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I am a little bit confused about Blueprint and Spring DM:

From what I think is true:

  • Spring DM is a framework defined by Spring Source
  • Blueprint is a framework defined by the OSGi Alliance
  • Blueprint has "taken" many of it's ideas from Spring DM


Can we expect that those two frameworks become one in the future (merge)? If not, which one will be the most future-proof?

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OSGi 4.2 introduces the Blueprint Service specification based on Spring Dynamic Modules project for which Spring DM (2.x) is the Reference Implementation (RI).

In short: Blueprint is a specification, Spring DM is an implementation of Blueprint API

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And nowadays, Spring DM's successor Gemini Blueprint is the reference implementation (source) of the Blueprint API. – Emil Lundberg Jul 5 '13 at 8:46

Blueprint was developed in the OSGi Alliance under the lead of SpringSource/Interface21.

However, if you're looking for a way to leverage OSGi use Declarative Services (DS) with annotations between bundles (services). In my experience, you do not really need the wiring XML when you make small cohesive bundles. DS is much better in working with services than Blueprint/Spring DM since they tend to to want to "hide" the dynamicity while DS just makes it trivial to use.

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what is DS short for? – Archimedes Trajano Jun 23 '12 at 4:58
@ArchimedesTrajano Declarative Services – pauli Aug 2 '12 at 9:08
Thanks, I just checked the link, and I think I'd still tend towards Blueprint. – Archimedes Trajano Aug 2 '12 at 13:19
Your choice, just don't say I warned you :-) – Peter Kriens Aug 13 '12 at 7:34

My understanding is that SpringDM is a dead project. Check the GA and release dates. So although it contributed much to the development of the specification in the end it had a bad approach to classloaders. Apache-Aries is a strong blueprint implementation. Note that use of blueprint does not preclude use of spring. I would suggest Karaf as a robust platform that can use either Eclipse Equinox or Apache Felix for the OSGI engine. I like blueprint versus DS if you are developing at the application level where your services may be used by other teams or organizations within your enterprise, or extended by your customers. I think blueprint is also a better fit for traditional enterprise computing environments. But DS or Ipojo may be more appropriate depending on your particular target environment.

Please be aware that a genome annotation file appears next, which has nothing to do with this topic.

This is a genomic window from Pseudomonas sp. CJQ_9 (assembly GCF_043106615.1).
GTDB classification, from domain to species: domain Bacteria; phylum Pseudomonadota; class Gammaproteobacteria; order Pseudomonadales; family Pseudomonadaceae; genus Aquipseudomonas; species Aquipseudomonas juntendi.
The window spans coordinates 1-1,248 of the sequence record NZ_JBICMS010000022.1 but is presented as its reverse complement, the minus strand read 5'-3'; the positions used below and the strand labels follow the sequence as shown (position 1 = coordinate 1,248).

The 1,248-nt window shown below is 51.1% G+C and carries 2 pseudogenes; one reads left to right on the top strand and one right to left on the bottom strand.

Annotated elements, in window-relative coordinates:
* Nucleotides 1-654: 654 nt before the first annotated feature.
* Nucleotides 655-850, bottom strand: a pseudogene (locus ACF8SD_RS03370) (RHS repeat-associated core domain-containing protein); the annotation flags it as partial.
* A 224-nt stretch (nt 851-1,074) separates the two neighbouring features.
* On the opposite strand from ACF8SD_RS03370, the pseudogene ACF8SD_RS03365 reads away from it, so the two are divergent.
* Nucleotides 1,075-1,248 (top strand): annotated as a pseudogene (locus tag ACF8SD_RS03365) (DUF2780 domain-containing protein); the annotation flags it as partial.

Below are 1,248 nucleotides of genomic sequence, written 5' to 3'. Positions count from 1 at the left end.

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Could you share any insight / pointer about Spring DM's "bad approach to classloaders" ? I'm curious about the consequences. – user1310749 Aug 29 '13 at 10:30

In addition to what Dmytro Pishchukhin answered, it should be noted that the Spring DM project is somewhat a dead project, as DM 2 never reached a "release" version.

Instead it was contributed to the Eclipse foundation where it mutated into the Gemini Blueprint project.

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In addition to that =) there's Apache Aries which is another implementation of the Blueprint spec. – earcam Apr 5 '12 at 11:12

In the introduction of the Gemini Blueprint documentation they explain clearly the difference : http://www.eclipse.org/gemini/blueprint/documentation/reference/1.0.2.RELEASE/html/index.html

I reproduce here :

Chapter 1. Spring Dynamic Modules becomes Eclipse Gemini Blueprint

In late 2009, as a member of the Gemini project proposal, SpringSource contributed Spring Dynamic Modules (also known as Spring OSGi) project to the Eclipse Foundation. Spring DM v2 code base has been moved to Eclipse.org along with its issue tracker and forum. The project became dual licensed under Apache License and EPL.

While the name has changed, the code and its functionality remained the same. Existing Spring DM applications can be easily migrated to Eclipse Gemini Blueprint as mentioned in the migration guide.

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